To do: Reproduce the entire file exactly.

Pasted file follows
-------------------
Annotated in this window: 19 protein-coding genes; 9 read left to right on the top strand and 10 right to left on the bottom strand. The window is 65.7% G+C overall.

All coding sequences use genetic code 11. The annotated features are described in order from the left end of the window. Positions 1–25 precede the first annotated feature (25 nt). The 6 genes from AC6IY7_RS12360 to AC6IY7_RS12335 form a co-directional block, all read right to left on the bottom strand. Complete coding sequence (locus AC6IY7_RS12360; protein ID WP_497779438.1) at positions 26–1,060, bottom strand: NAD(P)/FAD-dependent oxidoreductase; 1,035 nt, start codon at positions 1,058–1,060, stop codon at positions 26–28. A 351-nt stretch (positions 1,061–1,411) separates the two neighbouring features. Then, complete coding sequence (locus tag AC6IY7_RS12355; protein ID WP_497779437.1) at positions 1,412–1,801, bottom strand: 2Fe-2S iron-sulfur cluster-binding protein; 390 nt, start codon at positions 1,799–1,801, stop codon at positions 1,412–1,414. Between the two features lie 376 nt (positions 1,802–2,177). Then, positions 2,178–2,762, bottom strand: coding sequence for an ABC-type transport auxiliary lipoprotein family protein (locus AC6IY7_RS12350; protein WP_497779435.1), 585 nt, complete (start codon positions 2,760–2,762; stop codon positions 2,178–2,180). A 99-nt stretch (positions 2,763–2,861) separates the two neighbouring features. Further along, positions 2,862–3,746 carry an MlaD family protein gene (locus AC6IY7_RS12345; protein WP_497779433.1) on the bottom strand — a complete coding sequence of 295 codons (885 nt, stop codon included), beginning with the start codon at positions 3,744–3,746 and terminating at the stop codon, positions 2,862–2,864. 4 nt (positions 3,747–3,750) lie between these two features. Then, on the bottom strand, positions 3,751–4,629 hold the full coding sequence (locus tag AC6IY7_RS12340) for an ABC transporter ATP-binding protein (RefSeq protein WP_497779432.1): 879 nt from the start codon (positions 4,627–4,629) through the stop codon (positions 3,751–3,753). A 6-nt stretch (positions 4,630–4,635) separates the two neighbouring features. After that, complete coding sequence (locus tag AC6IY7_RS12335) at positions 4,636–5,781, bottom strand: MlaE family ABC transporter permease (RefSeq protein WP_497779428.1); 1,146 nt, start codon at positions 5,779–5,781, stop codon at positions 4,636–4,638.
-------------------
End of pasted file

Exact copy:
Annotated in this window: 19 protein-coding genes; 9 read left to right on the top strand and 10 right to left on the bottom strand. The window is 65.7% G+C overall.

All coding sequences use genetic code 11. The annotated features are described in order from the left end of the window. Positions 1–25 precede the first annotated feature (25 nt). The 6 genes from AC6IY7_RS12360 to AC6IY7_RS12335 form a co-directional block, all read right to left on the bottom strand. Complete coding sequence (locus AC6IY7_RS12360; protein ID WP_497779438.1) at positions 26–1,060, bottom strand: NAD(P)/FAD-dependent oxidoreductase; 1,035 nt, start codon at positions 1,058–1,060, stop codon at positions 26–28. A 351-nt stretch (positions 1,061–1,411) separates the two neighbouring features. Then, complete coding sequence (locus tag AC6IY7_RS12355; protein ID WP_497779437.1) at positions 1,412–1,801, bottom strand: 2Fe-2S iron-sulfur cluster-binding protein; 390 nt, start codon at positions 1,799–1,801, stop codon at positions 1,412–1,414. Between the two features lie 376 nt (positions 1,802–2,177). Then, positions 2,178–2,762, bottom strand: coding sequence for an ABC-type transport auxiliary lipoprotein family protein (locus AC6IY7_RS12350; protein WP_497779435.1), 585 nt, complete (start codon positions 2,760–2,762; stop codon positions 2,178–2,180). A 99-nt stretch (positions 2,763–2,861) separates the two neighbouring features. Further along, positions 2,862–3,746 carry an MlaD family protein gene (locus AC6IY7_RS12345; protein WP_497779433.1) on the bottom strand — a complete coding sequence of 295 codons (885 nt, stop codon included), beginning with the start codon at positions 3,744–3,746 and terminating at the stop codon, positions 2,862–2,864. 4 nt (positions 3,747–3,750) lie between these two features. Then, on the bottom strand, positions 3,751–4,629 hold the full coding sequence (locus tag AC6IY7_RS12340) for an ABC transporter ATP-binding protein (RefSeq protein WP_497779432.1): 879 nt from the start codon (positions 4,627–4,629) through the stop codon (positions 3,751–3,753). A 6-nt stretch (positions 4,630–4,635) separates the two neighbouring features. After that, complete coding sequence (locus tag AC6IY7_RS12335) at positions 4,636–5,781, bottom strand: MlaE family ABC transporter permease (RefSeq protein WP_497779428.1); 1,146 nt, start codon at positions 5,779–5,781, stop codon at positions 4,636–4,638.